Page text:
SB Nation Blog
The Opponent in one sentence
The Nationals were consensus, heavy favorites in the National League East but have had a disappointing year largely due to a relative lack of offense to support their pitching.
Red Sox 0, Nationals 0
Down. After a solid month of May to get back into the NL East race, things have taken a turn over the last few weeks. After losing in extra innings on Sunday, they have lost all but two series this month. Overall, they have lost 14 of their last 20 games.
7/2: Rick Porcello vs. Max Scherzer, 7:00 PM ET
It’s seemingly been one step forward, one step back for Porcello all year. It’s not that he’s really been bad very often, but he’s been much closer to average more often than he’s been very good. Of course, at the same time he has also shown the ability to be elite as he was two starts ago when he tossed seven shutout innings of one-hit ball. In his last start, though, he went back to being frustrating when he allowed four runs and failed to make it through six full innings for just the fourth time all year. Let’s hope for a night more like his start in Minnesota and not like last time out against the Angels.
With Clayton Kershaw struggling with health these days, Scherzer has stepped into the role as Best Pitcher in Baseball. The righty and two-time defending Cy Young winner is having perhaps his best season in 2018. The 33-year-old has pitched to a 2.04 ERA (200 ERA+) over his first 17 starts with 13 strikeouts per nine innings and two walks per nine. He currently leads the league in: wins, innings, complete games, shutouts, strikeouts, WHIP and hits per nine innings. So, yeah, the Re Sox will have some trouble. Scherzer will feature a mid-90s fastball to go with a slider, a changeup and a cutter.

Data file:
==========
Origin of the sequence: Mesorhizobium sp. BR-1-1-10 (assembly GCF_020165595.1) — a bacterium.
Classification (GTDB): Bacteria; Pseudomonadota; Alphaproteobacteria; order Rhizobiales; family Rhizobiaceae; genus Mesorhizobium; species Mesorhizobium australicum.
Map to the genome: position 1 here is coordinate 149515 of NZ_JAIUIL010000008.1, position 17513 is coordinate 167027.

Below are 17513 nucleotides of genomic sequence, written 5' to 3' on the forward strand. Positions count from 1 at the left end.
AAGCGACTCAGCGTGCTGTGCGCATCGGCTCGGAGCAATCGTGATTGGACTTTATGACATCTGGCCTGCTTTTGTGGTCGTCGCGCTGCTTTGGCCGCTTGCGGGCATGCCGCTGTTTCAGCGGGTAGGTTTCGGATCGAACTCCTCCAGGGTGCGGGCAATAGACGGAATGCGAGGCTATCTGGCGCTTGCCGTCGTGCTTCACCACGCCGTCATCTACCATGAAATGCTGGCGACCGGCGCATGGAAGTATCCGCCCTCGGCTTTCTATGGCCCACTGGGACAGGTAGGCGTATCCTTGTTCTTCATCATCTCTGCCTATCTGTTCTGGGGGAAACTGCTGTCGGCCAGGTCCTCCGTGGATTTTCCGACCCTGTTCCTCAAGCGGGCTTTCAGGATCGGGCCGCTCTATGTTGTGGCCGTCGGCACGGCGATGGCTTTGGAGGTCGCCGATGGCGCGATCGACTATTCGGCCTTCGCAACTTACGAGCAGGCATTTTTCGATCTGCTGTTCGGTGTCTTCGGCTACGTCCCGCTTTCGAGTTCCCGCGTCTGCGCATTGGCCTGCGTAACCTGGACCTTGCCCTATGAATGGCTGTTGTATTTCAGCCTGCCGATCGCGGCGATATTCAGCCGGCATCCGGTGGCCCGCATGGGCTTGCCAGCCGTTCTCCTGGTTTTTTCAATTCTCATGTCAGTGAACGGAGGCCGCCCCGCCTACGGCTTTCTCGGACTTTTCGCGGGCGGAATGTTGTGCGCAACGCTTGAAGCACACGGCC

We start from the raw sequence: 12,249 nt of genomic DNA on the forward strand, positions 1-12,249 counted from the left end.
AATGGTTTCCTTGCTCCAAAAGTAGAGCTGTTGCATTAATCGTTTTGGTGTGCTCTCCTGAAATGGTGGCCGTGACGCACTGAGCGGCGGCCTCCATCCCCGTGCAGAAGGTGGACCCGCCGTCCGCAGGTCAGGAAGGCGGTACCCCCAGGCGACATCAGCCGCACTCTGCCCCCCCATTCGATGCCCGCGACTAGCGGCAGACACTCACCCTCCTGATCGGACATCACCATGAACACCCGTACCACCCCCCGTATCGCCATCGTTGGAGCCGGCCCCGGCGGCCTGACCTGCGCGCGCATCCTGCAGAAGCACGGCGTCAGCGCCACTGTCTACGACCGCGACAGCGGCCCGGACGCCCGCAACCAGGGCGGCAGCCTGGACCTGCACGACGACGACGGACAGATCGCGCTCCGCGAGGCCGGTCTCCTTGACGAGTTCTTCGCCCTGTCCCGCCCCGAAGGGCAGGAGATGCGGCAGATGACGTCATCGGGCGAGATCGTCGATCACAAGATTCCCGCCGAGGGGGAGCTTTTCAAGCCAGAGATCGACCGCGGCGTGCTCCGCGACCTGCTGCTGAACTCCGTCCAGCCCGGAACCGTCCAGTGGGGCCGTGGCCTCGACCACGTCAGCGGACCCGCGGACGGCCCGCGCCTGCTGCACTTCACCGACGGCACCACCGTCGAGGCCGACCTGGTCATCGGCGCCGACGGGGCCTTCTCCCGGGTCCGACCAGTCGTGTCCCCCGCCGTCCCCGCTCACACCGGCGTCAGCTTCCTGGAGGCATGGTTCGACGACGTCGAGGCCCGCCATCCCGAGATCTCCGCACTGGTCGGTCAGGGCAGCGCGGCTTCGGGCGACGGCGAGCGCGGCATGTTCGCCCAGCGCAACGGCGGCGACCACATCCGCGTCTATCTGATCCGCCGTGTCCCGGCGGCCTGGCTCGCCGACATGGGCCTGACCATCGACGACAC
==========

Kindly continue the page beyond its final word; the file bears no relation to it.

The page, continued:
7/3: Brian Johnson vs. Tanner Roark, 6:05 PM ET
Technically, the Red Sox have not announced who will be making Tuesday’s start in Washington. I would be surprised if it went to anyone but Johnson, though. There may be a chance of Steven Wright returning by this point, but all signs are pointing towards Johnson. The lefty, of course, made a spot start the last time this slot in the rotation came up. It was his first start since April, and he did well against the Angels. He only made it through four innings, but that was because he’s not really stretched out. My guess for now is that the plan will be for another Johnson outing with a multi-inning Hector Velazquez appearance mixed in.
A few years ago Roark looked like he could turn into another high-end Nationals starter. His secondary numbers didn’t really match his low ERA, but he did show a talent for inducing weak contact. The secondary numbers won out, however, and he’s proven to be more league-average than good. This season, through 16 starts (plus one relief appearance), the righty pitched to a 4.10 ERA (99 ERA+) with a 4.41 FIP and a 4.97 DRA. Roark doesn’t strike out a ton of batters, can get into trouble with control and can get into trouble with the long ball. That makes him sound worse than he is — all three of those things don’t hurt him in every start — but he’s also nothing too special. Roark features both a four-seam and two-seam fastball, both in the low-90s, along with a curveball, a changeup and a slider.
7/4: Eduardo Rodriguez vs. Erick Fedde, 11:05 AM ET
It seems as if we’ve said anything that could ever be said about Rodriguez, and the story is one of two for him every time out. Either he trusts his secondaries — and specifically his changeups — or he doesn’t. In both scenarios he will probably throw more pitches than it seems he should, but if he uses all of his pitches he is almost always successful while he is in the game. The lefty’s last two outings have been rough as he’s combined to allow ten runs (nine earned) in ten innings while allowing a .992 OPS. Let’s hope he does better this time out.